Stage play creates dialogue between history and present life

The ‘Herostratus - Vu An Nguoi Dot Den’ (Herostratus – The Case of a Temple Burner) play, which was recently staged successfully by Le Ngoc Theatre at the Hanoi Opera House, not only chronicled a crime from 2,500 years ago but also created a dialogue between history and the present day as the artists touched upon many pressing issues of contemporary life.

A scene in the play (Photo courtesy of Le Ngoc Theatre)
A scene in the play (Photo courtesy of Le Ngoc Theatre)

The subject on Herostratus was previously featured in a play produced by the Vietnam Drama Theatre in 1980s and it gained much public interest. Adapted from the original script by Russian playwright Grigori Gorin, the latest Vietnamese version was directed by Le Quy Duong with a reduced length.

The play brought the audience back to Ancient Greece when a mad arsonist named Herostratus set the Temple of Artemis, which is one of the Seven Wonders of the Ancient World, ablaze with an aspiration to leave his mark in history and die as known man. The crazy act has then gone down in literature and art arts as an action to gain fame at any cost.

Although the man’s misunderstanding of his glory are a challenge to history, justice and human values, it is worth noting that his behaviour was also praised by a few people at the same time.

The play’s story was told by a narrator who represents people in today’s life. During the play, the narrator also engaged in dialogues with characters and joined the interrogation and accusation, while at the same time both asking questions about and explaining the reasons behind Herostratus’s deviant behaviours.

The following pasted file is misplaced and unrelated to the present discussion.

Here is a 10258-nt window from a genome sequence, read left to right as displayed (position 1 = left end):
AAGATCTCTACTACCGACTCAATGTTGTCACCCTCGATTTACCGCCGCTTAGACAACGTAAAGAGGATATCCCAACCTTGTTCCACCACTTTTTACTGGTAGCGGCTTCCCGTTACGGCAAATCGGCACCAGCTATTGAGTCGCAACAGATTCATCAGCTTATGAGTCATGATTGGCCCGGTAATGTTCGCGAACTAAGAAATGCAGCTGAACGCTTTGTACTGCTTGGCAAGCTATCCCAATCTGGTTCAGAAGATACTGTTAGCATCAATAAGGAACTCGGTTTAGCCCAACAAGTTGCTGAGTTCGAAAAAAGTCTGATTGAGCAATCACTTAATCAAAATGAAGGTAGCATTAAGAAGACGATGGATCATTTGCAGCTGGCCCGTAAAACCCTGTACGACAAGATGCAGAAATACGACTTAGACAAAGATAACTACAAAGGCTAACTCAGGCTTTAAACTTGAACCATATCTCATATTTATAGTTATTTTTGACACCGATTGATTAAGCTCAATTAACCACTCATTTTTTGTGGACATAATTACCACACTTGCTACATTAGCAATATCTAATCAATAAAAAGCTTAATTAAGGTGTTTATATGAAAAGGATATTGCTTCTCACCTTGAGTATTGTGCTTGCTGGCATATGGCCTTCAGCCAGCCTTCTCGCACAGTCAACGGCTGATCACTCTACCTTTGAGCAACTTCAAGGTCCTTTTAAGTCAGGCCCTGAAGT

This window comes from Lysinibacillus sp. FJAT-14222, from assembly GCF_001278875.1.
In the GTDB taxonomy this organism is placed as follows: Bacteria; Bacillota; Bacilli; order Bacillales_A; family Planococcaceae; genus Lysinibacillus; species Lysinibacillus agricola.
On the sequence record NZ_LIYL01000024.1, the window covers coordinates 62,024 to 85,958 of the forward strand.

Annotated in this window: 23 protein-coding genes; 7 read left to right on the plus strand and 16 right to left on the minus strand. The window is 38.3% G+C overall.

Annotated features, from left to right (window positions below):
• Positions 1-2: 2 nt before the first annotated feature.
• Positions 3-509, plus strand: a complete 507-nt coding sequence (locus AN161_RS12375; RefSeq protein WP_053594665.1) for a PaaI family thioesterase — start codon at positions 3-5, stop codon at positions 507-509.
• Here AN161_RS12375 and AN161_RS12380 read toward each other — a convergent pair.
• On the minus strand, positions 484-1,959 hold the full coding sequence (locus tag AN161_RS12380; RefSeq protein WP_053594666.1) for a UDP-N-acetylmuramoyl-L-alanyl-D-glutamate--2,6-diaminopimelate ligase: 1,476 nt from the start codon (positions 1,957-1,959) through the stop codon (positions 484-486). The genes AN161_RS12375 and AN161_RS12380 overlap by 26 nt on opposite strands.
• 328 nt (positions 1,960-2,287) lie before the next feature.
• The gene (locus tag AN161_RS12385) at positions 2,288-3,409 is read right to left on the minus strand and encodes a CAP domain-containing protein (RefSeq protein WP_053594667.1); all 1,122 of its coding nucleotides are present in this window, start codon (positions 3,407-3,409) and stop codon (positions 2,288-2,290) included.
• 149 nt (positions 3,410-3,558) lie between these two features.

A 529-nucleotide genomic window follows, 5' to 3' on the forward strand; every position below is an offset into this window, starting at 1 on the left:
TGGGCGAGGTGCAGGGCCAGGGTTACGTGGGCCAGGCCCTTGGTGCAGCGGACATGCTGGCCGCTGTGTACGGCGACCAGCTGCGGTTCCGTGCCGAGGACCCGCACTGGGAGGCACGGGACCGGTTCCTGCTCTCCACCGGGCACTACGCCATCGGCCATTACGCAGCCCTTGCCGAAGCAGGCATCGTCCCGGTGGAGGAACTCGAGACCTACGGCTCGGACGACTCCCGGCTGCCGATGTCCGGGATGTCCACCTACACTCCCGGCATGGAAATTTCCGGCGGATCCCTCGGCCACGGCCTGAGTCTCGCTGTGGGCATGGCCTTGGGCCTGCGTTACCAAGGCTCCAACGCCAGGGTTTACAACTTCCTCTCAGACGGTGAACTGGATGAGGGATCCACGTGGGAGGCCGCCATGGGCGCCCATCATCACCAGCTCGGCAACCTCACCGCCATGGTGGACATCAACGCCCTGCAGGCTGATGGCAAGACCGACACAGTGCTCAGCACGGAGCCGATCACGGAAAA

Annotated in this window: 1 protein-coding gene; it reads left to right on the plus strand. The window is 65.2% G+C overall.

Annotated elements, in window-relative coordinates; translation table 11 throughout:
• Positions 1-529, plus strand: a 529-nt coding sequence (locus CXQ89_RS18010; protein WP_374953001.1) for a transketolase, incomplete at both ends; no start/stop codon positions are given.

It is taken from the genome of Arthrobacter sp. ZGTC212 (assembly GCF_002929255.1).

From a crime in the past, the director wanted to shed light on some of the problems facing people in present-day life. The play raises questions of until when the bad and the evils stop to prevail as they have been the sources of sufferings of wars, natural disasters, oppression, manipulation of power, ethnic hatred, poverty and injustice.

It also delivers a warning that as long as society still tolerates and accept the way of thinking and acting of Herostratus, such forms of deviant behaviour will still occur and spread.

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The play brings together both veteran and young artists (Photo courtesy of Le Ngoc Theatre)

Director Le Quy Duong is also the stage designer for the play. He decided to set a simple space without too many props or sophisticated set up, but it still succeed in reviving the typical scenes in the society of the ancient Greece.

Only by using square, grey blocks of stones, he recreated different scenes, from splendid Temple of Artemis and the palace of Ephesus City to the court, the prison, and the dark detention room. He also took advantage of lighting effects and music to stir emotions to the audience.

‘Herostratus - Vu An Nguoi Dot Den’ marked the comeback of Meritorious Artist Le Chuc, former Vice Chairman of the Vietnam Stage Artists Association, after 35 years of absence from the stage. Playing the role of the narrator, Chut left deep impressions on the audience by conveying the ideological message of the play through lines which seemed to be dry in an attracting and convincing manner.

The play also brought together other veteran artists, including actor Van Hai and People’s Artists Le Ngoc, Tien Dung and Thuy Ngan as well as young talented faces from Le Ngoc Theatre such as Anh Tuan and Quang Tu.

Staged at a time when the performing art has been interrupted due to COVID-19, ‘Herostratus - Vu An Nguoi Dot Den’ demonstrates the efforts and determination of stage artists to overcome the challenging difficulties in bringing audiences back.